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the day, resting upon or flying round the trunks of white oak trees, and recently cut timber of the same kind of wood. I have repeatedly taken it upon and under the bark of peach-trees also. The grubs or larvæ bore into the trunks of these trees.
The Buprestis (Chrysobothris) fulvoguttata," or tawny spotted Buprestis, first described by me in the eighth volume of the “ New England Farmer," is proportionally shorter and more convex than the two foregoing species. It is black and bronzed above, and brassy beneath; the thorax is covered with very fine wavy transverse lines, and is sometimes copper-colored; the wing-covers are thickly punctured, and on each there are three small tawny yellow spots, with sometimes an additional one by the side of the first spot; the tips are rounded, and the fore legs are not toothed. It varies very much in size, measuring from about three to four tenths of an inch in length. I have taken this insect from the trunks of the white pine in the month of June, and have seen others that were found in the Oregon Territory.
Professor Hentz has described a small and broad beetle having the form of the above, under the name of Buprestis (Chrysobothris) Harrisii. It is entirely of a brilliant blue-green color, except the sides of the thorax, and the thighs, which, in the male, are copper-colored. It measures a little more than three tenths of an inch in length. The larvæ of this species inhabit the small limbs of the white pine, and young sapling trees of the same kind, upon which I have repeatedly captured the beetles about the middle of June.
These seven species form but a very small part of the Buprestians inhabiting Massachusetts and the other New England States. My knowledge of the habits of the others is not sufficiently perfect to render it worth while to insert descriptions of them here. The concealed situation of the grubs of these beetles, in the trunks and limbs of trees, renders it very difficult to discover and dislodge them. When trees
Mr. Kirby has redescribed and figured this insect under the name of Buprestis (Trachypteris) Drummondi, in the fourth volume of the “Fauna Boreali-Americana."
are found to be very much infested by them, and are going to decay in consequence of the ravages of these borers, it will be better to cut them down, and burn them immediately, rather than to suffer them to stand until the borers have completed their transformations and made their escape.
Closely related to the Buprestians are the Elaters, or springbeetles (ELATERIDE), which are well known by the faculty they have of throwing themselves upwards with a jerk, when laid on their backs. On the under side of the breast, between the bases of the first pair of legs, there is a short blunt spine, the point of which is usually concealed in a corresponding cavity behind it. When the insect, by any accident, falls upon its back, its legs are so short, and its back is so convex, that it is unable to turn itself over. It then folds its legs close to its body, bends back the head and thorax, and thus unsheaths its breast-spine; then by suddenly straightening its body, the point of the spine is made to strike with force upon the edge of the sheath, which gives it the power of a spring, and reacts on the body of the insect, so as to throw it perpendicularly into the air. When it again falls, if it does not come down upon its feet, it repeats its exertions until its object is effected. In these beetles the body is of a hard consistence, and is usually rather narrow and tapering behind. The head is sunk to the eyes in the fore part of the thorax; the antennæ are of moderate length, and more or less notched on the inside like a saw. The thorax is as broad at the base as the wing-covers; it is usually rounded before, and the hinder angles are sharp and prominent. The scutel is of moderate size. The legs are rather short and slender, and the feet are five-jointed.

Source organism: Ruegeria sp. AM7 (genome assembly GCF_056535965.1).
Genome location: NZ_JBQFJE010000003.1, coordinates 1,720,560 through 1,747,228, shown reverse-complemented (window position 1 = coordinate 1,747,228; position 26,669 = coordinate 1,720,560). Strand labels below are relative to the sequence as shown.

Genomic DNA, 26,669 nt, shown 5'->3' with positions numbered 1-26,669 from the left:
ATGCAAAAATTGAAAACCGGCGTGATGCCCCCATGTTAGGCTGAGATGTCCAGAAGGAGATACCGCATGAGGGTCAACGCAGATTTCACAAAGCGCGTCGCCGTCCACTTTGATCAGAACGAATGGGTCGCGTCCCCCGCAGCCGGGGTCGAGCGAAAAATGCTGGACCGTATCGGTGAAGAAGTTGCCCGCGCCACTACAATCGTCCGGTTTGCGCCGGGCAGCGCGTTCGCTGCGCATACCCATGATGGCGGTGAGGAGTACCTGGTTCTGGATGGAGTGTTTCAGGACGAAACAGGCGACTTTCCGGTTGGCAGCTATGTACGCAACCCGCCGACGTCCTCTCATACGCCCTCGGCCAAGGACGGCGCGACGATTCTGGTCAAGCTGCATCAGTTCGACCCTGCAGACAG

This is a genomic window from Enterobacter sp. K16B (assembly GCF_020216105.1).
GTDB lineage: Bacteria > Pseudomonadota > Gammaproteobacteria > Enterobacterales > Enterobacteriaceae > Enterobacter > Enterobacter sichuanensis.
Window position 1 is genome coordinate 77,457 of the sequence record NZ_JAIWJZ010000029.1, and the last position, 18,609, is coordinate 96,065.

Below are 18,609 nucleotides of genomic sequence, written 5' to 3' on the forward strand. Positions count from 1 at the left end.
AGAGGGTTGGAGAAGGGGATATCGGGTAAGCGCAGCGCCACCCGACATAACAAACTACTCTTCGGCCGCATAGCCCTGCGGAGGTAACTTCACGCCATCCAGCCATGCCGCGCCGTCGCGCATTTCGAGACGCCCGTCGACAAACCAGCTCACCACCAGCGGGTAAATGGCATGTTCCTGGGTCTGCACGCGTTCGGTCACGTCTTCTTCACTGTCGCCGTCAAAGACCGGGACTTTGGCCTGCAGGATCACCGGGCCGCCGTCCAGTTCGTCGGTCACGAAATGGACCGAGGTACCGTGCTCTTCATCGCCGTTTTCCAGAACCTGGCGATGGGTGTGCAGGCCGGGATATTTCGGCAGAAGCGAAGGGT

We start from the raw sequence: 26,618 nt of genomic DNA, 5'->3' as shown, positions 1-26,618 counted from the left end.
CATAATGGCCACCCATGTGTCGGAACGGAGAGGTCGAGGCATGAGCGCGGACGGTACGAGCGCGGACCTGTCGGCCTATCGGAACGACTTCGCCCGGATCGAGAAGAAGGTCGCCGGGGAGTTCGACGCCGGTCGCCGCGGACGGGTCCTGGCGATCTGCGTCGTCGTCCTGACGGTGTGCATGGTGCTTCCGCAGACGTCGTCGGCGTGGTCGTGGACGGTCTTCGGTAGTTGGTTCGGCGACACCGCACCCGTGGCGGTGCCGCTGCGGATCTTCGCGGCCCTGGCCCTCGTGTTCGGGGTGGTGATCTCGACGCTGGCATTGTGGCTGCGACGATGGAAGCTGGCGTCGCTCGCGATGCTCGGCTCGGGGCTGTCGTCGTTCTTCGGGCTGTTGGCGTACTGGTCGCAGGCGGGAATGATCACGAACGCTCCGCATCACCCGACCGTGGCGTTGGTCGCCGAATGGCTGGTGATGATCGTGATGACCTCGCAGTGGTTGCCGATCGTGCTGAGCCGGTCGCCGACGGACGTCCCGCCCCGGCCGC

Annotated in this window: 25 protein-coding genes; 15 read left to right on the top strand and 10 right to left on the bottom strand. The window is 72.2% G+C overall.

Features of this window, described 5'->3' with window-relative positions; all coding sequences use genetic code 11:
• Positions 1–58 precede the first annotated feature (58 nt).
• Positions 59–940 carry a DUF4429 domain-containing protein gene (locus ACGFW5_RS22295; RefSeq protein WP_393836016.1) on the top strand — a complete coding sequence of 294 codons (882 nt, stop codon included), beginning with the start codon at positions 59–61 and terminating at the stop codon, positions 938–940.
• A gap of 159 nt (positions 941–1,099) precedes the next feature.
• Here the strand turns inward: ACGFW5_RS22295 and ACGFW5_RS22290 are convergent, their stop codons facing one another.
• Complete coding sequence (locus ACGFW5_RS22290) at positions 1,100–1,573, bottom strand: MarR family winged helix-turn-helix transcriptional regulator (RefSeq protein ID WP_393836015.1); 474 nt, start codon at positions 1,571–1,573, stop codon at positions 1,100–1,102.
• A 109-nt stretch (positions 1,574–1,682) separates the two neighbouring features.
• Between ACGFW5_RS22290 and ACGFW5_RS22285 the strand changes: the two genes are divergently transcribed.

The larvæ or grubs of the Elaters live upon wood and roots, and are often very injurious to vegetation. Some are confined to old or decaying trees, others devour the roots of herbaceous plants. In England they are called wire-worms, from their slenderness and uncommon hardness. They are not to be confounded with the American wire-worm, a species of Iulus, which is not a true insect, but belongs to the class MYRIAPODA, a name derived from the great number of feet with which most of the animals included in it are furnished; whereas the English wire-worm has only six feet. The European wireworm is said to live, in its feeding or larva state, not less than five years; during the greater part of which time it is supported by devouring the roots of wheat, rye, oats, and grass, annually causing a large diminution of the produce, and sometimes destroying whole crops. It is said to be particularly injurious in gardens recently converted from pasture lands. We have several grubs allied to this destructive insect, which are quite common in land newly broken up; but fortunately, as yet, their ravages are inconsiderable. We may expect these to increase in proportion as we disturb them and deprive them of their usual articles of food, while we continue also to persecute and destroy their natural enemies, the birds, and may then be obliged to resort to the ingenious method adopted by European farmers and gardeners for alluring and capturing these grubs. This method consists in strewing sliced potatoes or turnips in rows through the garden or field; women and boys are employed to examine the slices every morning, and collect the insects which readily come to feed upon the bait. Some of these destructive insects, which I have found in the ground among the roots of plants, were long, slender, worm-like grubs, closely resembling the common meal-worm; they were nearly cylindrical, with a hard and smooth skin, of a buff or brownish yellow color, the head and tail only being a little darker; each of the first three rings was provided with a pair of short legs; the hindmost ring was longer than the preceding one, was pointed at the end, and had a little pit on each side of the extremity; beneath this part there was a short retractile wart, or prop-leg, serving to support the extremity of the body, and prevent it from trailing on the ground. Other grubs of Elaters differ from the foregoing in being proportionally broader, not cylindrical, but somewhat flattened, with a deep notch at the extremity of the last ring, the sides of which are beset with little teeth. Such grubs are mostly wood-eaters, devouring the woody parts of roots, or living under the bark and in the trunks of old trees.